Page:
Visit us at Melbourne Design MarketSunday, 2 December 2007
Under cover car park, Federation Square
AGDA VIC is kicking off the silly season with a take on the informal forum…
“No big logos“
“No truisms like — moving forward, or, at the end of the day“
“Let‘s put in place some succession planning people“
Join the crew, take a design stand, take on something, block out the rest, no more no more, sleep BETTER.
IT‘S NEARLY OVER AGAIN starring AGDA VIC
Wednesday 5th December, 6-10pm.
Loop, 23 Meyers Place, City
PRIZES, DESIGN CAREERS, TEARS, JOY, PASHING.
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Kevin takes his message to the heavens…
As Australians across the nation go to the voting booths today, a lowly type designer takes to the skies over Melbourne and creates his or hers big message for the people to consider. It eventually red “KEV 4 PM“ or for those readers outside Australia “Kevin Rudd (the left political candidate in opposition to the government led by John Howard) for Prime Minister — Australia‘s top political office bearer“.
As for our politics — (as my Grandfather said) that is a private matter, that said who ever is voted into office has some critical work to do in terms of preparing our community for the impacts of global warming.
Traveling often brings to the fore with one a movie quote by Welsh actor Anthony Hopkins sighting and playing Welsh writer Gywn Thomas (Selected Exits, 1993) — I’ve inherited my father’s belief that there is much beauty in walking, in gazing upon the ghosts of our lost martyrs, in dreaming about the big house in the next valley where we will be accorded a warm and silver welcome and ushered into a heaven of affection. But the beauty is in the walking. We are betrayed by destinations.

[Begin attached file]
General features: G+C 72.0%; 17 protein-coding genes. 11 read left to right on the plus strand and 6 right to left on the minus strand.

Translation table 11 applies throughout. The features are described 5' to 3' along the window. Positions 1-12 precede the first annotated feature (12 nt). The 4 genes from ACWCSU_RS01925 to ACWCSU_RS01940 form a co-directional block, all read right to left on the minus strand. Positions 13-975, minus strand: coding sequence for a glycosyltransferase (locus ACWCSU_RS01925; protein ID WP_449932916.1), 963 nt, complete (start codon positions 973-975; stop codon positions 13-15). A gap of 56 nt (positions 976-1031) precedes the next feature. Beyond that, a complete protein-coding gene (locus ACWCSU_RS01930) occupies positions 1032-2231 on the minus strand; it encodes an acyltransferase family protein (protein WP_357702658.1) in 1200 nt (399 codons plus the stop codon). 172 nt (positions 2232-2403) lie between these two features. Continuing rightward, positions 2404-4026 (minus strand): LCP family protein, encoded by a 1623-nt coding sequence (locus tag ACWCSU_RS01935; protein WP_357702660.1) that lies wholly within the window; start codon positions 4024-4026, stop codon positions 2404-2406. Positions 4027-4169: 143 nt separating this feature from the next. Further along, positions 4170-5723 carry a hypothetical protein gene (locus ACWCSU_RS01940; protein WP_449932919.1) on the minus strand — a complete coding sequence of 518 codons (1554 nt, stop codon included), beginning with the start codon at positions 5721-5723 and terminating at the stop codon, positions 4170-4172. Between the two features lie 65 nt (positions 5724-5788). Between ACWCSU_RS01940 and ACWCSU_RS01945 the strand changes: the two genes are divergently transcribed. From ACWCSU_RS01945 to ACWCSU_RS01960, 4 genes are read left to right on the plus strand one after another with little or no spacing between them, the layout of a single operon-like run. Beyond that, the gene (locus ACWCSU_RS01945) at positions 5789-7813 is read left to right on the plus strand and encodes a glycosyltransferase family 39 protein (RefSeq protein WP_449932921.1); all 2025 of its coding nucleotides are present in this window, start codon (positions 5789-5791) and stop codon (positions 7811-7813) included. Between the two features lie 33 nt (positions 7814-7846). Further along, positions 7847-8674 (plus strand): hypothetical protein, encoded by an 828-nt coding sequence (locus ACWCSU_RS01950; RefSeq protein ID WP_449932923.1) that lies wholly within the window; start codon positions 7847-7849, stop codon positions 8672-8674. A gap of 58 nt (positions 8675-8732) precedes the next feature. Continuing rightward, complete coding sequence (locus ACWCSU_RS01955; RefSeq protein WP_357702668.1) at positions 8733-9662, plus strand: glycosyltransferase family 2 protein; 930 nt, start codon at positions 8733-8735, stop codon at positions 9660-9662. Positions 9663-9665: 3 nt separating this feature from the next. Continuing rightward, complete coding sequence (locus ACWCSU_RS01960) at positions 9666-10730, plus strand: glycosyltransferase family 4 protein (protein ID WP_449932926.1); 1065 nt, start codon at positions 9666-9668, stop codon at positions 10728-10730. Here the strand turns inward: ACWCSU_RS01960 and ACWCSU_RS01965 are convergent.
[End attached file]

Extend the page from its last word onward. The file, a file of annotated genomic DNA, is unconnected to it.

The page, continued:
I often think about this quote sitting in an aircraft. In a fast paced world I like the idea of slower forms of cross country travel — by train, bus or car, because air travel effectively gets one from A to B without appreciating the significant experience in between. An extended journey allows time to be left to ones thoughts, it brings to life a changing landscape, it emits far less carbon than air travel, it helps one to gain a sense of the occasion of travel and the opportunity of frequent surprises.
Many long trips over the years have built up a log stories and experiences — like this sign on the northern outskirts of Gundagai in southern New South Wales. The artist who made this structure is anonymous. The sign’s namesake — the Sheahan family are locals of note in politics and enterprise dating back from the 1840s to present times in the district. In fact the prominent 1100 metre bridge that crosses that Murrumbidgee River (which runs by the township of Gundagai) is named the Sheahan bridge.
The sign stands at approximately 7 1/2 metres wide by 10 metres high. It is made of crudely cut steel and is free standing on discretely set concrete footings. The scale and position perfectly takes advantage of an ever changing backdrop that is a unique contrast to the crude form. The work is a grand yet not an ostentatious tribute to the Sheahan family, and leaves the viewer wanting to find out more about this curious and solitary gesture.
In terms of typographic and signing design it is extraordinary to discover this unique graphic expression in a place far from the concerns and potterings of the design condescenti generally based in city and regional centres.
Rock Bottom RiserSmog, November 2006This film clip directed by Paul McNeil / Peter Cook is a dreamy partner to the song — Rock Bottom Rizer by Smog. The visual compliments the music and lyric as it depicts a wandering story that seems to be more like a screensaver come to life, than a modern film clip. This painterly animation is a welcome alternative to the typical mini motion epics with actors, location and sophisticated editing techniques. Enjoy the ride of inspired brush strokes, white space and painterly musings.No comments